What is Transmedia Broadcasting?

in Australian Media/Australian Television/General/International Media/International Television/Media Technology

Many people within the media field may have heard of the term transmedia storytelling, but what is transmedia broadcasting?
To define transmedia broadcasting we must first explain the fundamentals of transmedia storytelling. Henry Jenkins, a key media theorist in the area of convergence, was the first to discuss this new method of storytelling. Jenkins describes transmedia storytelling as;

“a process where integral elements of a fiction get dispersed systematically across multiple delivery channels for the purpose of creating a unified and coordinated entertainment experience. Ideally, each medium makes it own unique contribution to the unfolding of the story”.
(http://www.henryjenkins.org/2007/03/transmedia_storytelling_101.html)

Jenkins’ uses “The Matrix” as an example of transmedia storytelling. Using various media platforms including film, games, comics, animations, websites etc, to convey the story to the audience. Although each of these elements stands alone as a single narrative, each adds greater depth to the overall narrative.

Transmedia broadcasting is when an identical narrative is broadcast across multiple media platforms. For example the ABC (Australia) may broadcast a program on television, then allow the audience to view the program on iView, watch or download the program on ABC.net.au and on their portable media devices (iPhone). Although their are four different platforms for the audience to view the content, none of the platforms give further depth to the overall narrative of the program. Below I have drawn two illustration to further explain the difference between the two terms transmedia storytelling and transmedia broadcasting.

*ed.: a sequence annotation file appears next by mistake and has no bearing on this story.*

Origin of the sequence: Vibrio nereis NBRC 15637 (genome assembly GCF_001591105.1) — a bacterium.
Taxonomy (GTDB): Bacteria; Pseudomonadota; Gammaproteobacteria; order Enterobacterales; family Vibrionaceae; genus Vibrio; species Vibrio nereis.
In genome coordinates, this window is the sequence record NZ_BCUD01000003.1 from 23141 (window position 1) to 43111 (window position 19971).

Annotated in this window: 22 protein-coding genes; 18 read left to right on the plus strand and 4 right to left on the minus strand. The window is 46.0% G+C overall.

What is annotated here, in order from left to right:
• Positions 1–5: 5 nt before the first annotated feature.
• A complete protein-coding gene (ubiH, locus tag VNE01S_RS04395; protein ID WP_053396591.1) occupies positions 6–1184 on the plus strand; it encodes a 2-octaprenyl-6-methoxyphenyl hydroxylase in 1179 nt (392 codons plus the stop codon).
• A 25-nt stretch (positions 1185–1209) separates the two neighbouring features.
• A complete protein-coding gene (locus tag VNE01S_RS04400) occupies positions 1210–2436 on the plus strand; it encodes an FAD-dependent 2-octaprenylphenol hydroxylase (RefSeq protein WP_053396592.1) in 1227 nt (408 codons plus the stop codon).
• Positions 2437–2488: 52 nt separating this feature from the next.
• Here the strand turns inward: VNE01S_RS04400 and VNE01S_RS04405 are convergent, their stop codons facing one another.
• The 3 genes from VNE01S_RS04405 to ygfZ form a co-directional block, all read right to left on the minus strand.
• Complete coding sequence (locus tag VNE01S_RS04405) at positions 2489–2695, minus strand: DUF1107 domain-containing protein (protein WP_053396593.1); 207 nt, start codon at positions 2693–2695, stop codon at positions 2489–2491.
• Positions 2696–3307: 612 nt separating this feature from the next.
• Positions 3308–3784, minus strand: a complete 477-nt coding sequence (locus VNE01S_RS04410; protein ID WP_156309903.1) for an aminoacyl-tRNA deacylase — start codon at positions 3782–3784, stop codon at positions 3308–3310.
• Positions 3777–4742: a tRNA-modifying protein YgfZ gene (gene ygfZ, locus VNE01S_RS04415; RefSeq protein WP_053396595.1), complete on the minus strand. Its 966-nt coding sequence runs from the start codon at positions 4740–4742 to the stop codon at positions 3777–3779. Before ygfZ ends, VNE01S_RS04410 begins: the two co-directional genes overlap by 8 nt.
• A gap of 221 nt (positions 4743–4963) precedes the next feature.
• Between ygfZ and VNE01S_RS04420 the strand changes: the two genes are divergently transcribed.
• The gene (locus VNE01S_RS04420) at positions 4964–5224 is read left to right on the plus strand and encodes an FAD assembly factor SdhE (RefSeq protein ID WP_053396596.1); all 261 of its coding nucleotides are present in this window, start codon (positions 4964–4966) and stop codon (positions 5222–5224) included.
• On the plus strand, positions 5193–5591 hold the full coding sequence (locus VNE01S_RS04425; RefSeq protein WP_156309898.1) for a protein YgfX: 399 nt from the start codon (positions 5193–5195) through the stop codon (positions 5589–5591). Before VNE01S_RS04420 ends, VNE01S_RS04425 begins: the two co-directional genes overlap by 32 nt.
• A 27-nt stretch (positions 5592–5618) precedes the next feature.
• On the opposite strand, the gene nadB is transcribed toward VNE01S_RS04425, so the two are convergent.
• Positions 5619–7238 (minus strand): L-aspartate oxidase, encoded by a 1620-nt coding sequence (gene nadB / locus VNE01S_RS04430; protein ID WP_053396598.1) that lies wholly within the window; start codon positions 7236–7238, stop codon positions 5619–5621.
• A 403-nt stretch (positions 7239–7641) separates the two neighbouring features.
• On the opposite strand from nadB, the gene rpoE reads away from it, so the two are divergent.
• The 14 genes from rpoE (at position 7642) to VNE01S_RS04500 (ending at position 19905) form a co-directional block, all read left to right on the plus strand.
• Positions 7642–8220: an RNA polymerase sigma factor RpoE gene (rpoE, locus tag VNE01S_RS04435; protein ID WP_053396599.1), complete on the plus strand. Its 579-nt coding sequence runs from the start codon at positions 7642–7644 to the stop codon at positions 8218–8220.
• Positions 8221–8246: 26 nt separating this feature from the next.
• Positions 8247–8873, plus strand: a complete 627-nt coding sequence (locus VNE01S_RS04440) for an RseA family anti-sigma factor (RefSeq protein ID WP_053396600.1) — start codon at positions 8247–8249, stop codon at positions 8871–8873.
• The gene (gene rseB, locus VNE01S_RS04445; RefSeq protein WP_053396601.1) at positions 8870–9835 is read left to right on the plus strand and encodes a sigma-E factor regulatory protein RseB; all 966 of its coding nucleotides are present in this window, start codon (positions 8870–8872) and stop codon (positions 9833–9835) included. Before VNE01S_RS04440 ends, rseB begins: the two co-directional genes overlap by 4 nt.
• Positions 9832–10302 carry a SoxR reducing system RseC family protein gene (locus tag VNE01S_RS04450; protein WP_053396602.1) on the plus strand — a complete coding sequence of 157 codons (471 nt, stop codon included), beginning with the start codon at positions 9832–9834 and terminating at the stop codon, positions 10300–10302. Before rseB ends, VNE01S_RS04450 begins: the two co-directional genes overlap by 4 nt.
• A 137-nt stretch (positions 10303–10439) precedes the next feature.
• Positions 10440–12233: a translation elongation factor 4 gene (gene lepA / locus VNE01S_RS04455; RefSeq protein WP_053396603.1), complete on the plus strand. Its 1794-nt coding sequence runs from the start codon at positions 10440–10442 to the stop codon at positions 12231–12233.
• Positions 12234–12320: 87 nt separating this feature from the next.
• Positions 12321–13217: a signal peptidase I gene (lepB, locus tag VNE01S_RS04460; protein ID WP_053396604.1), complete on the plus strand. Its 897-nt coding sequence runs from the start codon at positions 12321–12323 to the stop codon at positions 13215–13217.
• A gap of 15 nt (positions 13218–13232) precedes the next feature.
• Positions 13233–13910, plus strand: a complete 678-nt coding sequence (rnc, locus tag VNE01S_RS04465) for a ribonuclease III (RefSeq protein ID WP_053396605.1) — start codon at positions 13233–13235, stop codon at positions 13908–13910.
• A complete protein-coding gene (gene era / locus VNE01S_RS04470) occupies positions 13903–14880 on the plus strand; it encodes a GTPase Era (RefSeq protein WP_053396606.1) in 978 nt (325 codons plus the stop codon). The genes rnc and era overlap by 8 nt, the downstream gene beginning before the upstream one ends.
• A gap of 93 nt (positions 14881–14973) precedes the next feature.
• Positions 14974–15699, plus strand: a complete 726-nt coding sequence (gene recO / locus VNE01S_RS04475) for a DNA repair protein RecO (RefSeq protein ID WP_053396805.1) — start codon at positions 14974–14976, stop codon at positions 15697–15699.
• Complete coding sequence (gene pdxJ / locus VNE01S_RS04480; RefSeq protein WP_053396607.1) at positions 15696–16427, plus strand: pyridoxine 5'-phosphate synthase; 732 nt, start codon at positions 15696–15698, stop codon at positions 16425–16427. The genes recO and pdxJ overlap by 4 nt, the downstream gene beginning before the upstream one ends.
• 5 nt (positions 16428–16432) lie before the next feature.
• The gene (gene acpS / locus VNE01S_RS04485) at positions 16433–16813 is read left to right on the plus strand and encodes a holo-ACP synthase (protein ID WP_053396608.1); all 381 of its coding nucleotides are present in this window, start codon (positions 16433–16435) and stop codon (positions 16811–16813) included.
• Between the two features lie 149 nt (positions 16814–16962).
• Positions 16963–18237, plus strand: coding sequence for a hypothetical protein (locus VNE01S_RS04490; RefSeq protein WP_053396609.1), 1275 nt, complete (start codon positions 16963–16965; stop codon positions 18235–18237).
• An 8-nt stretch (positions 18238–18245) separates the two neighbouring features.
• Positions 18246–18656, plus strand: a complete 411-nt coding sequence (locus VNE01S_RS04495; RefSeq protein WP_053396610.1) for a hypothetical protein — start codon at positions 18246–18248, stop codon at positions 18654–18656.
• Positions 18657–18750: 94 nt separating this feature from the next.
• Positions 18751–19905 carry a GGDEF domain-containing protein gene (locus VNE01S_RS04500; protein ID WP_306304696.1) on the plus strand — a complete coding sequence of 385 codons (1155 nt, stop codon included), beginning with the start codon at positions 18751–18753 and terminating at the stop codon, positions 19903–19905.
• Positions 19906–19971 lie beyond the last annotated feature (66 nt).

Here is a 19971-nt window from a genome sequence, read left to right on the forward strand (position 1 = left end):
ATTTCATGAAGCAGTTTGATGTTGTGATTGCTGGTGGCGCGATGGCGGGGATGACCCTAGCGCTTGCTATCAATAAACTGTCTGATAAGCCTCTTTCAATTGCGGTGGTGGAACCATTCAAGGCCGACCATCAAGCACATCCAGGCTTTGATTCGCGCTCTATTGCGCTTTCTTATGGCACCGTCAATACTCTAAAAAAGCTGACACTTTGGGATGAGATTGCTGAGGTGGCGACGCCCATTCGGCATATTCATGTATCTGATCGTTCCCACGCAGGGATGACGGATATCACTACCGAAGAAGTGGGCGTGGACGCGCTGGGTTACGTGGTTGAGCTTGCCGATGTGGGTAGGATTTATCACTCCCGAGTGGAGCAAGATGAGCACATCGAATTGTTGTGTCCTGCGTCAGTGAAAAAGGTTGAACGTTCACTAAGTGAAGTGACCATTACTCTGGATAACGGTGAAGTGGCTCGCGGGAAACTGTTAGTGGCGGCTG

RELATED LINKS
Transmedia Storytelling 101
http://www.henryjenkins.org/2007/03/transmedia_storytelling_101.html

[nggallery id=4]
Illustrations above are copyright to Marc C-Scott.
If using them please cite Marc C-Scott as the source and link to this site.

3 Comments